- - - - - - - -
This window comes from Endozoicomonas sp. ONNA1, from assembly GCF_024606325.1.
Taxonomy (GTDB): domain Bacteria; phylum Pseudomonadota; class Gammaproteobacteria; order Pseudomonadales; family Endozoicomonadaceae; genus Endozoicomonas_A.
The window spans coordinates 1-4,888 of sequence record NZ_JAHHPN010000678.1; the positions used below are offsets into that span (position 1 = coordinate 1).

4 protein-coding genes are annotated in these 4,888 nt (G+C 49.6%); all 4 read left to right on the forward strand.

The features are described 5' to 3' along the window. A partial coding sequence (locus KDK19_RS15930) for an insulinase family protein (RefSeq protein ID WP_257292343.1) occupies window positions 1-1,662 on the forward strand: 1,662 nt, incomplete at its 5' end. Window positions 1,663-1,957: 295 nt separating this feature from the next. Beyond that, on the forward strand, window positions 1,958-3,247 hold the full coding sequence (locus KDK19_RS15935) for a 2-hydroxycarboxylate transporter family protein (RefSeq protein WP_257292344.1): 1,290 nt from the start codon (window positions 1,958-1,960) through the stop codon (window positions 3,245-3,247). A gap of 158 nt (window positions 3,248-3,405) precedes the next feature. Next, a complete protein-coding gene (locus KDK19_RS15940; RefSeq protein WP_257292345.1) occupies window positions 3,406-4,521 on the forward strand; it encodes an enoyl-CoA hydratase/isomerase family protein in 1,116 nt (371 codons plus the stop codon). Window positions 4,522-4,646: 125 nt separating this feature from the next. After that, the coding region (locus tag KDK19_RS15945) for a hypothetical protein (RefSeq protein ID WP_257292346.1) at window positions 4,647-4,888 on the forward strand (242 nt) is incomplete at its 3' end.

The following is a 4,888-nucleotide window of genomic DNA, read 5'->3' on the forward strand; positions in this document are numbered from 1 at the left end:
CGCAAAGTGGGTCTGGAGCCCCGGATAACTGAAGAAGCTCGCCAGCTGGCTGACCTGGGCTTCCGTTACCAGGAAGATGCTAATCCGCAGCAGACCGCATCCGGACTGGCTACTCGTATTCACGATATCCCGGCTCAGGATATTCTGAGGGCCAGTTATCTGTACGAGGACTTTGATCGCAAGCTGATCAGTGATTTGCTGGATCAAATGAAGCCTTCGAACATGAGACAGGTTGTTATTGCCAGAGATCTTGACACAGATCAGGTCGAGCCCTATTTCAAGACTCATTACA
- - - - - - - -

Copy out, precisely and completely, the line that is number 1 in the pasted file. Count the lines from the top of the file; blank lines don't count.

This window comes from Endozoicomonas sp. ONNA1, from assembly GCF_024606325.1.